Soviet retro: DVD cover for The Only Anthology of Retro Soviet TV Commercials by Harri Egipt. 1979-1989
Svetlana Boym distinguishes between two main types of nostalgia, and I find this distinction relevant in this context. In her essay, Nostalgia and Its Discontents, Boym writes: “Restorative nostalgia stresses nostos (home) and attempts a trans-historical reconstruction of the lost home. Reflective nostalgia thrives on algia (the longing itself) and delays the homecoming—wistfully, ironically, desperately. (…) Restorative nostalgia does not think of itself as nostalgia, but rather as truth and tradition. Reflective nostalgia dwells on the ambivalences of human longing and belonging and does not shy away from the contradictions of modernity. Restorative nostalgia protects the absolute truth, while reflective nostalgia calls it into doubt.”
From the project My Most beloved Dress: a dress worn by two generations
Although Boym briefly discusses how nostalgia for the Soviet period in Russia often falls under the category of restorative nostalgia and is ‘sponsored from above’, in Estonia, nostalgia for the period seems more to be of the reflective kind. That is, of course, not to say that restorative nostalgia has not found its place in the mechanism of construction of Estonian history; however, its object is somewhere else – it is reserved for the time of the republic before the Soviet period. Nevertheless, it seems that, as enough time (however much that may be) has passed, people now enjoy reminiscing about the Soviet era. This is evident in the surge of 'the Soviet retro’ in the commercial sphere and also in popular culture: from comedy series about life during the Soviet period, to soft drinks that taste “just like they used to” and retro-styled bands. Soviet material culture and design are going through the process of rehabilitation on an institutional level as well – two of the most recent examples of this trend are the exhibition Soviet Design in 1950s-80s, in the Moscow Design Museum, which even reached the international press, and which was soon followed by Packaging Design. Made in Russia. Not having seen those exhibitions personally, I would rather refrain from making assumptions. Instead, I will use the example of another recent exhibition – Fashion and the Cold War, at the Kumu Art Museum in Tallinn.
From the project My Most beloved Dress: nylon jackets worn by two generations
In many respects, the curators of Fashion and the Cold War (Eha Komissarov and Berit Teeäär) utilised nostalgia for the Soviet era – or to be more precise, nostalgia for garments from that period – in their marketing strategy, but they also incorporated the (nostalgic) experiences of ‘ordinary’ people into the exposition. And I say this without a hint of disdain; on the contrary, I think that the project, My Most Beloved Dress, was a splendid addition to the exhibition. The project was started six months before the exhibition opened, and the aim was to collect visual material and recollections of dresses (and other pieces of clothing) that, at some point in their lives, had been significant to ‘ordinary women’. Later, the visual material, along with the accompanying stories, was displayed at the exhibition. It is worth pointing out that, throughout the exhibition, the curators strongly opposed the simplistic approach to Soviet fashion – which usually disregards the agency of people who, professionally or not, were a part of it, and which treats it like a peculiarity without taking it seriously. So, instead of immersing in Soviet nostalgia just for the fun of it, it was used as a strategy to normalise the outlook on the period.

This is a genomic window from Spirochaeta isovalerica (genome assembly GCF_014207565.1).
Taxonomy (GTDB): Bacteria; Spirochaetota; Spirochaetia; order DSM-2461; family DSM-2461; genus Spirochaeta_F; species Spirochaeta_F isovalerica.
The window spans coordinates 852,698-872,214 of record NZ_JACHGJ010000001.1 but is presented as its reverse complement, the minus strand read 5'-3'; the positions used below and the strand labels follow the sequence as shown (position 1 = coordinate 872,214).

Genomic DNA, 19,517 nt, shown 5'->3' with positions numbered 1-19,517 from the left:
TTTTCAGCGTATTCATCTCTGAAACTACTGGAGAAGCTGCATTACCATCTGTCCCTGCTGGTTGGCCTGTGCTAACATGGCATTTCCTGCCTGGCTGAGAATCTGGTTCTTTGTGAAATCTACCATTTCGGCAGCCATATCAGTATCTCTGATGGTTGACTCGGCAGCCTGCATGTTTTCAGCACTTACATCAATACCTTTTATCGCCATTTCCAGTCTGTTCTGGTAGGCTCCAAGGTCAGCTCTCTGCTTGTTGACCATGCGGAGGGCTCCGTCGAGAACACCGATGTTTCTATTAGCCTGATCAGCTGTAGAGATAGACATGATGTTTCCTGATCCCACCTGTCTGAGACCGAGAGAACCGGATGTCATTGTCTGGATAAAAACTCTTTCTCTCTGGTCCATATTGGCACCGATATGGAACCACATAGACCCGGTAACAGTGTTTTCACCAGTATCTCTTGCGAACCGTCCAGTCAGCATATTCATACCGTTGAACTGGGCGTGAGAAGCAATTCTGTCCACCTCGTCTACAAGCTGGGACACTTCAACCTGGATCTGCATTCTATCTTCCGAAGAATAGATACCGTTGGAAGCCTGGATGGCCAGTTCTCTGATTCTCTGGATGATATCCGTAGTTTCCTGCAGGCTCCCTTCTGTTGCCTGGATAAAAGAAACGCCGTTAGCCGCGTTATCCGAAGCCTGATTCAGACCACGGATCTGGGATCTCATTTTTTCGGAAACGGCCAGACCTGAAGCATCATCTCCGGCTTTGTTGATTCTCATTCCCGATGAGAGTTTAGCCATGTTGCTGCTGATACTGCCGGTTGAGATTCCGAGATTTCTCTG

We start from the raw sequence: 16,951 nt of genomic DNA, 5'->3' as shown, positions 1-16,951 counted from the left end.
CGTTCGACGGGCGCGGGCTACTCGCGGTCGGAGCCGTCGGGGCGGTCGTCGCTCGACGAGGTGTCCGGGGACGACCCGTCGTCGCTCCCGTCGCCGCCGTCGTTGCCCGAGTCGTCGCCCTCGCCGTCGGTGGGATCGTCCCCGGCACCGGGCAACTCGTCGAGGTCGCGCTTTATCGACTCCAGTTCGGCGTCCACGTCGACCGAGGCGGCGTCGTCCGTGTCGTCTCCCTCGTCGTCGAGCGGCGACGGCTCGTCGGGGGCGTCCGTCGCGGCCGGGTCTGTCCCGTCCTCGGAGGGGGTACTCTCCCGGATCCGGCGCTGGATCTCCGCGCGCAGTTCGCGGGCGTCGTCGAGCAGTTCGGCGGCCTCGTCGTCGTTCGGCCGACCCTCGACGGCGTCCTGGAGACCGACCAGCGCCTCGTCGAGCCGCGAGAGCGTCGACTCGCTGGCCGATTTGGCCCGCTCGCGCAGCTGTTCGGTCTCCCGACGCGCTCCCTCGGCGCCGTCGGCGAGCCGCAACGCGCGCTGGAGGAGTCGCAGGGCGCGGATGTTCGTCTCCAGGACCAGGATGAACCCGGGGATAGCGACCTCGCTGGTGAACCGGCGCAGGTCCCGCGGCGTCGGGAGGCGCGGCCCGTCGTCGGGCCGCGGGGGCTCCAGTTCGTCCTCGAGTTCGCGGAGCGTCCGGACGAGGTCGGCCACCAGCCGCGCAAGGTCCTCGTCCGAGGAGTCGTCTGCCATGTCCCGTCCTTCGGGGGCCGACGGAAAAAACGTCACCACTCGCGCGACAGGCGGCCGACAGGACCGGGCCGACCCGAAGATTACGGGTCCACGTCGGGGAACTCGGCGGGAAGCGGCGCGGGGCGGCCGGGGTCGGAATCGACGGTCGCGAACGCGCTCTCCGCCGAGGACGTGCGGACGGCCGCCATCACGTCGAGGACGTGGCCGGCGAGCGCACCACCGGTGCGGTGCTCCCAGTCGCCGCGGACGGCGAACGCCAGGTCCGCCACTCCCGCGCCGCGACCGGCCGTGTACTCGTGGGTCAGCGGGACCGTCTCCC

Kvas tank exhibited in Tallinn, 2011
This raises the broader question of how to present and discuss Soviet material culture in a way that would not portray it as bizarre, bleak, worthless, or merely with nostalgic overtones. There is a lot to consider – as Svetlana Boym notes: “It is always important to ask the question: Who is speaking in the name of nostalgia? Who is its ventriloquist? Twenty-first-century nostalgia, like its seventeenth-century counterpart, produces epidemics of feigned nostalgia. For example, the problem with nostalgia in Eastern Europe is that it seems more ubiquitous than it actually is. This might appear counter-intuitive. Western Europeans often project nostalgia onto Eastern Europe as a way of legitimizing “backwardness” and not confronting the differences in their cultural history”. Although she specifically addresses the issue of nostalgia, the question of ideology behind the representations of material culture is relevant in a considerably broader sense. But I don’t think it is so much a question of ‘the West’ imposing its view anymore – the Cold War/East–West opposition is not worth clinging to; it is more about how these representations contribute to the construction of histories within local and global contexts.